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Hello. My name is Isaac Shabtay, 32 years old from Ontario, Canada. I have set this blog up to document my journey following Mark Knopfler’s “Get Lucky” tour during the spring‐summer of 2010. This is in much the same way I did for Knopfler’s 2008 “Kill to Get Crimson” tour (see the “Links” section), except that this time, I will be following the entire tour—starting April 8 in Seattle, Washington, and ending July 31 in Gredos, Spain. Similarly to before, though, you are more than welcome to sit back, relax, read and comment. All comments, positive and negative, are welcome. You can also subscribe to the blog’s RSS feed (see links at the right‐hand side of the screen), so new posts become available through your favorite RSS reader. Have fun, Isaac

Tuesday, July 13, 2010

Day Off in Arezzo, Toscana & Concert Day: Arena Santa Giuliana, Perugia, Italy (July 11–12, 2010)

Returning to Carmen & Roberto’s home after the hot, humid, sweaty and somewhat obnoxious day, I opened up the room’s windows and went pretty much straight to bed for a good night sleep. Even though there have only been two concerts since the last day off, it seemed as if forever and a day had passed and a day off was certainly due.

I spent my first 25 years in a country where the springs and summers equally unbearably hot, with temperatures rising to annoying levels and humidity at the 90% zone. Believe it or not, the summer of 2002 was the last time I experienced such hot & humid Mediterranean weather; I decided to schedule my annual visits back home for December, mostly because that’s considered “winter” there and it’s the only weather I can live with.

Spending some time in Toscana, though, brought up distant memories of unbearable summers. I remember the terminal effect that such hotness and humidity have on one’s alertness and altogether will to carry on; it is very annoying and I wouldn’t recommend it to anybody.

It seemed like neither the two Italian sisters nor myself were looking for any challenges today; we were invited to visit Roberto’s farm, also in Toscana, about 10–15 minutes drive from the house we stayed at. Quick breakfast, a quick visit to the city centre and off we went to the farm.


The farm we visited lies on a huge area—basically, a small hill. Roberto is in the stage of building a few small houses and utility structures there; already made quite the progress and the views of the farm and from it are breathtaking; that’s what life in Toscana are all about, according to Daria. People work very hard here to build and maintain their farms.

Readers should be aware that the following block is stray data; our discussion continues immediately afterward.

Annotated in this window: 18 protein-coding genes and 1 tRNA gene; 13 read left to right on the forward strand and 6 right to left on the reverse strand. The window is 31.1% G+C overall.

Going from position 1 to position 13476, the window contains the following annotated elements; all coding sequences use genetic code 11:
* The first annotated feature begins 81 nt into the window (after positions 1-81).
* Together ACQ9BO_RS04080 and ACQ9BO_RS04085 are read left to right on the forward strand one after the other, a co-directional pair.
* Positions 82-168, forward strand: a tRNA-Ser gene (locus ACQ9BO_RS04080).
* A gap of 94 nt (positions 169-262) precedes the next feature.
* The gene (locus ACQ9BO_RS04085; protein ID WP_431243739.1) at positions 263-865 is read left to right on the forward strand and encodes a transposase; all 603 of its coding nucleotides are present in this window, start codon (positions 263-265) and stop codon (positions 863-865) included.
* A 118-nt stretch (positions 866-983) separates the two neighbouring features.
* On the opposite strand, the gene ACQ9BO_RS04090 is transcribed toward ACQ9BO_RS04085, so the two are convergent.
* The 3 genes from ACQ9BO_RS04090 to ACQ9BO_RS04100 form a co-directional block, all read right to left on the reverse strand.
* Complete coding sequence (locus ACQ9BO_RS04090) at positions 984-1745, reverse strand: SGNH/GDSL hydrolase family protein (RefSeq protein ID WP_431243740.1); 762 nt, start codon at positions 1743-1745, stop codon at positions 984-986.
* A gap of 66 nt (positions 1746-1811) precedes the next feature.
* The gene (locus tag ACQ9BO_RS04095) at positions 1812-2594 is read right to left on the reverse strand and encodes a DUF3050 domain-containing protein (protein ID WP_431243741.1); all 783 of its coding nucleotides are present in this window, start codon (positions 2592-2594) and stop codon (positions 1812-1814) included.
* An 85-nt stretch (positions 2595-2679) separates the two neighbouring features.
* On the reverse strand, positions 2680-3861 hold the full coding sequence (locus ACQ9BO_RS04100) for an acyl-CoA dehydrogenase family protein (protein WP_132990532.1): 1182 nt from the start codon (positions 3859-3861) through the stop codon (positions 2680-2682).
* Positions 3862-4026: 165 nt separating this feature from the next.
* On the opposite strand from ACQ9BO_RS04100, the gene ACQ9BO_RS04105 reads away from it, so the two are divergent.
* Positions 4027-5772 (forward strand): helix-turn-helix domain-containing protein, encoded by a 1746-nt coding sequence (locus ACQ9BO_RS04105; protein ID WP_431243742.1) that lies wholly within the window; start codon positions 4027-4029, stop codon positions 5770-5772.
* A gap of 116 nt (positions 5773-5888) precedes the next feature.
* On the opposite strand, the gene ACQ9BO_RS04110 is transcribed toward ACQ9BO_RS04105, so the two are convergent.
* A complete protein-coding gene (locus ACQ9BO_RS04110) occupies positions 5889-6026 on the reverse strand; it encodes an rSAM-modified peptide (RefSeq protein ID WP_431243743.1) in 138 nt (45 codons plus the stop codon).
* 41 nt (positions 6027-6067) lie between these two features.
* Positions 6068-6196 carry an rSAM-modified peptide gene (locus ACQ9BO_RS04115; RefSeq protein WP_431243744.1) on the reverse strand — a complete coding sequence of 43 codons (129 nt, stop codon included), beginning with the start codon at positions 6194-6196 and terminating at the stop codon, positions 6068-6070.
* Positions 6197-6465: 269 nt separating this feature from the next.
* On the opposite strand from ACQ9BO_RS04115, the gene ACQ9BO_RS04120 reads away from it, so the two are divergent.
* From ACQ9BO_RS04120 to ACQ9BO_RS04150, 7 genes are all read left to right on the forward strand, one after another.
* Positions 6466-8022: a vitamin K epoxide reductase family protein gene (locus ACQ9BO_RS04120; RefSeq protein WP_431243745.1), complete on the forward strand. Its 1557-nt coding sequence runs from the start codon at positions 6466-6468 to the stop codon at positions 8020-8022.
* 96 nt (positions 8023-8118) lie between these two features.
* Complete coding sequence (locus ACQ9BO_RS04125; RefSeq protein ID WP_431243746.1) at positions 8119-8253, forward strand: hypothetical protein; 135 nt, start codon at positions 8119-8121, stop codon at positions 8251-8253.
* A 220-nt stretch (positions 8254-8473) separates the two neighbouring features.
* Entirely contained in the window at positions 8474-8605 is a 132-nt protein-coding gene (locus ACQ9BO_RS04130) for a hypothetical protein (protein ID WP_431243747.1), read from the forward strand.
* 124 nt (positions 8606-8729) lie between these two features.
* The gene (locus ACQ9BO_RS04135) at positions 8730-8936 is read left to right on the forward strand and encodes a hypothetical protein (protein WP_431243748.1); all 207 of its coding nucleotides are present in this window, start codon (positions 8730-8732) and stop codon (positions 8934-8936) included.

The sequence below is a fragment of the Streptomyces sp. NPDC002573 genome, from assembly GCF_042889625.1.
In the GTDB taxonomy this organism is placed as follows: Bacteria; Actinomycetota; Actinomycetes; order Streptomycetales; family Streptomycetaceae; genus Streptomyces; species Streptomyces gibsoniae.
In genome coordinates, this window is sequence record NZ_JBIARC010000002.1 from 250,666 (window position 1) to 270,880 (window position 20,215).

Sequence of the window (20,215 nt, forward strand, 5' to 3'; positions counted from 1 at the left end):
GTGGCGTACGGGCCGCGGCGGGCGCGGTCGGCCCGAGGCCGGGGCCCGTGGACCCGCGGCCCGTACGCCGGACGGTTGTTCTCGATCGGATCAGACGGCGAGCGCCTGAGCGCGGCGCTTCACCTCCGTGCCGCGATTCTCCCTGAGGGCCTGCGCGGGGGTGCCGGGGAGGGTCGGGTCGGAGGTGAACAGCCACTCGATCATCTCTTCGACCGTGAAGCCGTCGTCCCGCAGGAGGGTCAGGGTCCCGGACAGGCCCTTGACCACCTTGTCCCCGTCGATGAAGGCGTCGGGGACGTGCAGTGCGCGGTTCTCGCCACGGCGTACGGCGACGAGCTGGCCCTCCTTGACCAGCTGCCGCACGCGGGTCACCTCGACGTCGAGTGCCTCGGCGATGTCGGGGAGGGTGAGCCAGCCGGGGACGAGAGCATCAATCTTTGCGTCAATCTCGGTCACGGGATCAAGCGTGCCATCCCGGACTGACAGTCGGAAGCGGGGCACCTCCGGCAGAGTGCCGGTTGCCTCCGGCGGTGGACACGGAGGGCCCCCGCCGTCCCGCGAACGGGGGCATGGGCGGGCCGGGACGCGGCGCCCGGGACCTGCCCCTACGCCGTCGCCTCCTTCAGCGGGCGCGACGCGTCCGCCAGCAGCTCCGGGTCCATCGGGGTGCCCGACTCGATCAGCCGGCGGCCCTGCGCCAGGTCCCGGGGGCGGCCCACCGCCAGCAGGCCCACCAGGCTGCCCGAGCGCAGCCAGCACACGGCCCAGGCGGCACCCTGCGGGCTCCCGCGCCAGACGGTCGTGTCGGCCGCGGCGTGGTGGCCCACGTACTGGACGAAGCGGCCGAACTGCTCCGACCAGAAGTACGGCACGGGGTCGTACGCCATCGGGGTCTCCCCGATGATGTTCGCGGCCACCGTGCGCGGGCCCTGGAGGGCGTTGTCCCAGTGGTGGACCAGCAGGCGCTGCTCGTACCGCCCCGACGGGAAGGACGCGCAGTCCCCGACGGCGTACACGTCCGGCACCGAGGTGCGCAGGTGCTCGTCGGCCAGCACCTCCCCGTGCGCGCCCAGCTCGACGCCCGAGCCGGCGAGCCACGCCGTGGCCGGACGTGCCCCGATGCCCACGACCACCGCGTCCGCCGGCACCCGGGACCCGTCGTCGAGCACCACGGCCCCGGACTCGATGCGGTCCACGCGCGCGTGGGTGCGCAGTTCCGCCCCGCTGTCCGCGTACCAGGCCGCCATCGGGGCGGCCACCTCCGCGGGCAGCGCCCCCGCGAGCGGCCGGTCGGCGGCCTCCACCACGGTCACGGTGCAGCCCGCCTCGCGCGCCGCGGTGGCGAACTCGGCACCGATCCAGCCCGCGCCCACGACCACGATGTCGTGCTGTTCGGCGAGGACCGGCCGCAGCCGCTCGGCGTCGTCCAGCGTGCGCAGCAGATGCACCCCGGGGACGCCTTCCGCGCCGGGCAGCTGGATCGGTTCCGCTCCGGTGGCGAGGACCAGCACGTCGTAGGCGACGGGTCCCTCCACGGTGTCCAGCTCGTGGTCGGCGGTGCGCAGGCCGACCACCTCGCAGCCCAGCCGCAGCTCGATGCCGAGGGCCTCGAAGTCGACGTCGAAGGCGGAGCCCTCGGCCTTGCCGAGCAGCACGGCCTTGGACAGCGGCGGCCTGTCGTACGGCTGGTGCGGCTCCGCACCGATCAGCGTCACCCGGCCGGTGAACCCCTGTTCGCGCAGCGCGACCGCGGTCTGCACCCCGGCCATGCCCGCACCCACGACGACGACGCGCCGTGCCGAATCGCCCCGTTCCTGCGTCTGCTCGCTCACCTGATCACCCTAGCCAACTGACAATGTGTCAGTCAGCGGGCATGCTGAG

I always claimed that the Italian cuisine is my favourite; however, at the farm, finally I had the chance to eat some home‐made food, courtesy of Carmen who turns out to be one hell of a cook. We had pasta stuffed with spinach and cheese, with meat sauce… but with a twist: other than the meat in the sauce, all ingredients were products of the farm itself. Talk about fresh home‐made organic meal: my God was that delicious.

Even the water used to make the pasta are actually “farm‐made”; rather than using municipal water, this pasta was made using water taken from a well in the farm. The side salad? that’s right, everything grown in that same farm.

What can I tell you, folks. That’s dining at its best. We also had some Chianti wine (which wasn’t produced at that farm; I don’t think Roberto is planning on a winery).

Right after lunch, Roberto took us all for a tour around the farm, showing us the ducks, geese, goats, chickens and other items that he has there in his disposal and you probably don’t.


After the tour, I took some more photos of the area.


Roberto & Carmen probably knew, a long time ago, that I’ll be visiting one day. That’s probably why they set‐up a hammock right there between the trees; I took advantage, of course. I actually spent a few hours on that hammock, resting my head off.


For dinner, we all went back to the house we were staying at for another round of Toscana farm food, which was of course delicious. That day was a very good eating & resting day, granted. I can only wish for more days like that.

Went to bed feeling very happy for a day off well‐spent.

The next day (July 12) was our last day in Tuscany. Perugia is located about an hour drive from the house we stayed in, so we left home late and got to Perugia about three hours before the concert’s scheduled start time.

Perugia (Wikipedia: is not located in Toscana; it is located in Umbria, which borders with Toscana. It is the capital of the Italian province by the same name, and is known for its artistic character.

The concert was to take place as part of the Umbria Jazz Festival (Wikipedia: which is one of the most important Jazz festivals in the world. Not only Jazz is played at the festival; Sting, Eric Clapton and Phil Collins performed here at least once before.